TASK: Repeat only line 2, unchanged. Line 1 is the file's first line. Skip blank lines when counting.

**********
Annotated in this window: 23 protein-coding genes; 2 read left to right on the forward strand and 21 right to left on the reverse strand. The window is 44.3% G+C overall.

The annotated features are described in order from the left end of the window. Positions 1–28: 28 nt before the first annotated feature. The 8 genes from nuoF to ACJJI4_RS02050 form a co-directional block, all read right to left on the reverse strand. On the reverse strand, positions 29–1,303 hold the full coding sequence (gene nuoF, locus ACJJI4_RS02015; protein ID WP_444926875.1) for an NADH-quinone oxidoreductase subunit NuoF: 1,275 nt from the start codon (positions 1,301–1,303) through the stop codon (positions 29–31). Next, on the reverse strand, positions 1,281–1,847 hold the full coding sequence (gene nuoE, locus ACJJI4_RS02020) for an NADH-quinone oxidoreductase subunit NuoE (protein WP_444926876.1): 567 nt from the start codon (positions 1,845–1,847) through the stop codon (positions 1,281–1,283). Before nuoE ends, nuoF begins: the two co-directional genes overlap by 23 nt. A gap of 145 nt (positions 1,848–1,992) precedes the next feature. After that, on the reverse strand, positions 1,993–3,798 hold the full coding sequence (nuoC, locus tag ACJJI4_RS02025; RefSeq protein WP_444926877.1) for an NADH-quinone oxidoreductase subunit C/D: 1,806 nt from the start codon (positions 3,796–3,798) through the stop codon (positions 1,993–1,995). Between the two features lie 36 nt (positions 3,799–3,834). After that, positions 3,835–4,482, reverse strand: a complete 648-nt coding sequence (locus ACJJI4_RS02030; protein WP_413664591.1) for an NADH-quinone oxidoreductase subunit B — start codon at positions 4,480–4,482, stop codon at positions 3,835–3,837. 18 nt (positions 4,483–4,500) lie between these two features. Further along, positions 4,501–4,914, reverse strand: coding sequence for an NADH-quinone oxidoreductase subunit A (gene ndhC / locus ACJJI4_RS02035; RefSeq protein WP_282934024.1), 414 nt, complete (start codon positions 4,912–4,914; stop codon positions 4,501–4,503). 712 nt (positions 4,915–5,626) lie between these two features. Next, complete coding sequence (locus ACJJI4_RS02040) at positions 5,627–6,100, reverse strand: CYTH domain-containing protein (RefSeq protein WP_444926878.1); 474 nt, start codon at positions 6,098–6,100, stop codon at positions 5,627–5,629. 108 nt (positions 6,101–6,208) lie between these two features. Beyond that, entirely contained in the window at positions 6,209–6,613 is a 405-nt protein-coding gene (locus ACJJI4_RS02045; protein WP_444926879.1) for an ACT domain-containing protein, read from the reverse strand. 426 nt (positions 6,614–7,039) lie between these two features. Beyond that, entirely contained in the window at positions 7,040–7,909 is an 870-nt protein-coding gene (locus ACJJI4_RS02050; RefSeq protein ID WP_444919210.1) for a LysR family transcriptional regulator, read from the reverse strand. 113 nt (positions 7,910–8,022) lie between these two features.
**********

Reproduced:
The annotated features are described in order from the left end of the window. Positions 1–28: 28 nt before the first annotated feature. The 8 genes from nuoF to ACJJI4_RS02050 form a co-directional block, all read right to left on the reverse strand. On the reverse strand, positions 29–1,303 hold the full coding sequence (gene nuoF, locus ACJJI4_RS02015; protein ID WP_444926875.1) for an NADH-quinone oxidoreductase subunit NuoF: 1,275 nt from the start codon (positions 1,301–1,303) through the stop codon (positions 29–31). Next, on the reverse strand, positions 1,281–1,847 hold the full coding sequence (gene nuoE, locus ACJJI4_RS02020) for an NADH-quinone oxidoreductase subunit NuoE (protein WP_444926876.1): 567 nt from the start codon (positions 1,845–1,847) through the stop codon (positions 1,281–1,283). Before nuoE ends, nuoF begins: the two co-directional genes overlap by 23 nt. A gap of 145 nt (positions 1,848–1,992) precedes the next feature. After that, on the reverse strand, positions 1,993–3,798 hold the full coding sequence (nuoC, locus tag ACJJI4_RS02025; RefSeq protein WP_444926877.1) for an NADH-quinone oxidoreductase subunit C/D: 1,806 nt from the start codon (positions 3,796–3,798) through the stop codon (positions 1,993–1,995). Between the two features lie 36 nt (positions 3,799–3,834). After that, positions 3,835–4,482, reverse strand: a complete 648-nt coding sequence (locus ACJJI4_RS02030; protein WP_413664591.1) for an NADH-quinone oxidoreductase subunit B — start codon at positions 4,480–4,482, stop codon at positions 3,835–3,837. 18 nt (positions 4,483–4,500) lie between these two features. Further along, positions 4,501–4,914, reverse strand: coding sequence for an NADH-quinone oxidoreductase subunit A (gene ndhC / locus ACJJI4_RS02035; RefSeq protein WP_282934024.1), 414 nt, complete (start codon positions 4,912–4,914; stop codon positions 4,501–4,503). 712 nt (positions 4,915–5,626) lie between these two features. Next, complete coding sequence (locus ACJJI4_RS02040) at positions 5,627–6,100, reverse strand: CYTH domain-containing protein (RefSeq protein WP_444926878.1); 474 nt, start codon at positions 6,098–6,100, stop codon at positions 5,627–5,629. 108 nt (positions 6,101–6,208) lie between these two features. Beyond that, entirely contained in the window at positions 6,209–6,613 is a 405-nt protein-coding gene (locus ACJJI4_RS02045; protein WP_444926879.1) for an ACT domain-containing protein, read from the reverse strand. 426 nt (positions 6,614–7,039) lie between these two features. Beyond that, entirely contained in the window at positions 7,040–7,909 is an 870-nt protein-coding gene (locus ACJJI4_RS02050; RefSeq protein ID WP_444919210.1) for a LysR family transcriptional regulator, read from the reverse strand. 113 nt (positions 7,910–8,022) lie between these two features.